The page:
Baumrind (1967, 1971) found that children with authoritarian parents were anxious, withdrawn, and unhappy. When interacting with peers, they tend to react with hostility when frustrated. Boys especially were in anger and defiance. Girls were dependent and lacking in exploration, and they retreated from challenging tasks. In adolescence, young people with authoritarian parents continue to be less well adjusted then those exposed to an authoritative style (Steinberg ET al., 1994). Nevertheless, teenagers used to authoritarian child rearing do better in school and are less likely to engage in antisocial acts than those with undemanding parents – that is, who use either of the two styles I am about to discuss.
The permissive style of child rearing is nurturing and accepting, but it avoids making demands or imposing controls of any kind. Permissive parents allow children to make their own decisions at an age when they are not yet capable of doing so. They can eat meals or go to bed when they feel like it and watch as much television as they want. They do not have to learn good manners or do any household chores and they are permitted to interrupt and annoy others without any parental restraint.
Children of permissive parents are usually very immature. They have difficulty controlling their impulses and are very disobedient and rebellious when asked to do something that conflicts with their momentary desires. In adolescence, parental indulgence continues to be related to poor self-control. Permissively reared teenagers are less involved in school learning and use drugs more frequently than do teenagers whose parents communicate clear standards for behavior (Kurderk & Fine, 1994).
Undemanding parenting and rejecting behavior describes uninvolved style. Uninvolved parents show little commitment to caregiving beyond the minimum effort required to feed and clothe the child. Many times, these parents are so overwhelmed by many other pressures and stresses in their lives, that they have little time and energy to spare for children. Some of these stresses could be the use of drugs, multiple jobs, illness or relationship problems. As a result, they cope with the demands of parenting by doing what they can to avoid inconvenience. They may respond to the child’s demands for easily accessible objects but any efforts that involve long-term goals, such as establishing and enforcing rules about homework and acceptable social behaviors, are weak and fleeting (Maccoby & Martin, 1983).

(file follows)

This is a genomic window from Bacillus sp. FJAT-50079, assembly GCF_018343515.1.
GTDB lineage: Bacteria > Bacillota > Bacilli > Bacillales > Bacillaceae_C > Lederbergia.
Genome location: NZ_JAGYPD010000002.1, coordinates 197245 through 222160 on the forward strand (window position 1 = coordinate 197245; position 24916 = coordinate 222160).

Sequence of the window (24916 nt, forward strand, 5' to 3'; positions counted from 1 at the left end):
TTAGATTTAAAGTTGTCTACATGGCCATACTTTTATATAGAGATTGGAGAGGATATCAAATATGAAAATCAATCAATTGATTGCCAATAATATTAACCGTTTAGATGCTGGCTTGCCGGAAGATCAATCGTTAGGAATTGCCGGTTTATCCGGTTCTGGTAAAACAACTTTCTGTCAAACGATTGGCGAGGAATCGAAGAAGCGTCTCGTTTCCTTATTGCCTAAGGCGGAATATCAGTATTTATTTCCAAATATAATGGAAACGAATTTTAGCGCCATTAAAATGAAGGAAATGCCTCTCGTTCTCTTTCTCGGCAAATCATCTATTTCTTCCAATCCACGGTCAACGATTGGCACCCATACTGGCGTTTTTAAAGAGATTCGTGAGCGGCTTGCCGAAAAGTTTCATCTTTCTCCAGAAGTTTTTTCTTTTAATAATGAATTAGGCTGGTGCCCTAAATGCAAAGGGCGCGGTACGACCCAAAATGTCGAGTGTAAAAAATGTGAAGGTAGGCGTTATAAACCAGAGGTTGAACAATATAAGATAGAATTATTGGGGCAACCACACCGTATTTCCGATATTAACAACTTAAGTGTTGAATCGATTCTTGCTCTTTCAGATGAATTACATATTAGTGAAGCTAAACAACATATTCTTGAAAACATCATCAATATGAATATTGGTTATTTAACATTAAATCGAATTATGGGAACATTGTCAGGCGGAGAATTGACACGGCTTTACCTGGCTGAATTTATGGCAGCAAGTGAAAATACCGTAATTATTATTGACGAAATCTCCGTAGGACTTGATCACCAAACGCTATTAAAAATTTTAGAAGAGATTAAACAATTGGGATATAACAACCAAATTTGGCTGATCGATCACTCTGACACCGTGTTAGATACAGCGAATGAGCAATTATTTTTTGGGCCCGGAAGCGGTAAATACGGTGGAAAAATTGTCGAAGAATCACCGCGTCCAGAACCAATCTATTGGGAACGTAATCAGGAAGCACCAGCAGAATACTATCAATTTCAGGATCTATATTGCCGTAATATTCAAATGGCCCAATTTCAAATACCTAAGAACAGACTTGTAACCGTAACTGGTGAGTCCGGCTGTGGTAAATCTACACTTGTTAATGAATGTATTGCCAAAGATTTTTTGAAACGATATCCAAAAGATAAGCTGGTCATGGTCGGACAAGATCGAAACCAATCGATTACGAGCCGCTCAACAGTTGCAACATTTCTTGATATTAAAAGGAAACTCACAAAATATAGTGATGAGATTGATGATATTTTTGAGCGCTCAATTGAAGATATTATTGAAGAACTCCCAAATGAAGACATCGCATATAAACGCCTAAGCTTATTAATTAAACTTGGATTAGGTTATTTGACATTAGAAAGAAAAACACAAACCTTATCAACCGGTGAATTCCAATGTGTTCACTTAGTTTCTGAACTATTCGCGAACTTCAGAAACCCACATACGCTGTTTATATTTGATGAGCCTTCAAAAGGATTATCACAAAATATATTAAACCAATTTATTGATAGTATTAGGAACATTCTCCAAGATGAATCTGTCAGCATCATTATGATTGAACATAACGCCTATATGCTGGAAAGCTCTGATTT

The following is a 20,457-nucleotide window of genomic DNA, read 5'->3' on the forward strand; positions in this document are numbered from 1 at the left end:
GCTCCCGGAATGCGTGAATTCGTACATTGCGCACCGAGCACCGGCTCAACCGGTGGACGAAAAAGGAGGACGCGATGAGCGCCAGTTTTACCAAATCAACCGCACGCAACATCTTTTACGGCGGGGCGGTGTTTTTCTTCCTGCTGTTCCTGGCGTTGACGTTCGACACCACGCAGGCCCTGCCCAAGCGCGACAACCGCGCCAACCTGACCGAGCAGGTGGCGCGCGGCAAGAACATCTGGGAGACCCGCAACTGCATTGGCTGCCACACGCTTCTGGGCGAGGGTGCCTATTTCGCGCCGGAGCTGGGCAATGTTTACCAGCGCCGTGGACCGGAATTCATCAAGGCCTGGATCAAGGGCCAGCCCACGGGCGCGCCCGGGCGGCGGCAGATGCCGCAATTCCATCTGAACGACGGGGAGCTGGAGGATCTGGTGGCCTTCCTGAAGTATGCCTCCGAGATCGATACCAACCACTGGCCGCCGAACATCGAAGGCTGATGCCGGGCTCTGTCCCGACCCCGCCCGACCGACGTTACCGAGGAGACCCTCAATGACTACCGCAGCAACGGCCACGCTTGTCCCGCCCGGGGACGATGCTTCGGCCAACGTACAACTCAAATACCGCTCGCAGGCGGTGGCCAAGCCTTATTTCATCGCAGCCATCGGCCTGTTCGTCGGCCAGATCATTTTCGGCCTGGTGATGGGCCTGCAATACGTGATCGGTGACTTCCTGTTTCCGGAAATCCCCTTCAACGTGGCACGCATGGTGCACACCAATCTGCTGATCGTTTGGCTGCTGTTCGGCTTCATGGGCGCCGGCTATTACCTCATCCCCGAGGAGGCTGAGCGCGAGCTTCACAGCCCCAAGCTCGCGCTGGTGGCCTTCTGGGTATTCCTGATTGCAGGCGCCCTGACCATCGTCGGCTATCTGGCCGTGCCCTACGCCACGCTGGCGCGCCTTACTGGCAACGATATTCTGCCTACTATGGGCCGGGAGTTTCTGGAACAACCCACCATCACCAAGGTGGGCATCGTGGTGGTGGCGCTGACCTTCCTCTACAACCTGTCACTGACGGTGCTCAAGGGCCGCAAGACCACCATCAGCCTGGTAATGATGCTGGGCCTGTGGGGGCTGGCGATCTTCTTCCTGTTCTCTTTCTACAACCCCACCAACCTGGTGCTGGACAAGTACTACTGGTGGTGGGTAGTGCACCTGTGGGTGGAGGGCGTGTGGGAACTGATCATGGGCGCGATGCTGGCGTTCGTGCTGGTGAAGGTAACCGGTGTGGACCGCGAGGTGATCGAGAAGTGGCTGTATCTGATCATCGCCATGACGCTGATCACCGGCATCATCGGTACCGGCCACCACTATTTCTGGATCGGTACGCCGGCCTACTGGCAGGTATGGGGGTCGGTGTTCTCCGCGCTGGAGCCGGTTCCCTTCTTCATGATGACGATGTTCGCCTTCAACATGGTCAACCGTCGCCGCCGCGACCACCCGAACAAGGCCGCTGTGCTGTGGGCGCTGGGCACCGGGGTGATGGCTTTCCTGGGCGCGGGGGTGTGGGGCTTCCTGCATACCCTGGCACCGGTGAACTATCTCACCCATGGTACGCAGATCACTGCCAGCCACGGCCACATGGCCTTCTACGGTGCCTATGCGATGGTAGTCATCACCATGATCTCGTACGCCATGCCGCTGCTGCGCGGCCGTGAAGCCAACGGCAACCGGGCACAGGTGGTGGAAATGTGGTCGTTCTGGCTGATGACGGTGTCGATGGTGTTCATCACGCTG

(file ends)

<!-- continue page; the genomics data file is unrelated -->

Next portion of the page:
When it’s very time extreme, uninvolved parenting is a form of neglect. Especially when it begins early, it disrupts all aspects of development. Emotionally detached, depressed mothers who show little or no interest in their babies have children who soon show deficits in many domains, including attachment, cognition, emotional, and social skills.
Often, the question of which parenting style is effective has been raised. After researching this topic, I have found that the most effective style is the authoritative style. The authoritative style sets limits for the child. Nurturant parents who are secure in the standards they hold for their children provide models of caring concern as well as confident, assertive behavior. They are more effective reinforcing agents, praising children for striving to meet their expectations and making good use of disapproval, which works best when applied by an adult who has been warm and caring.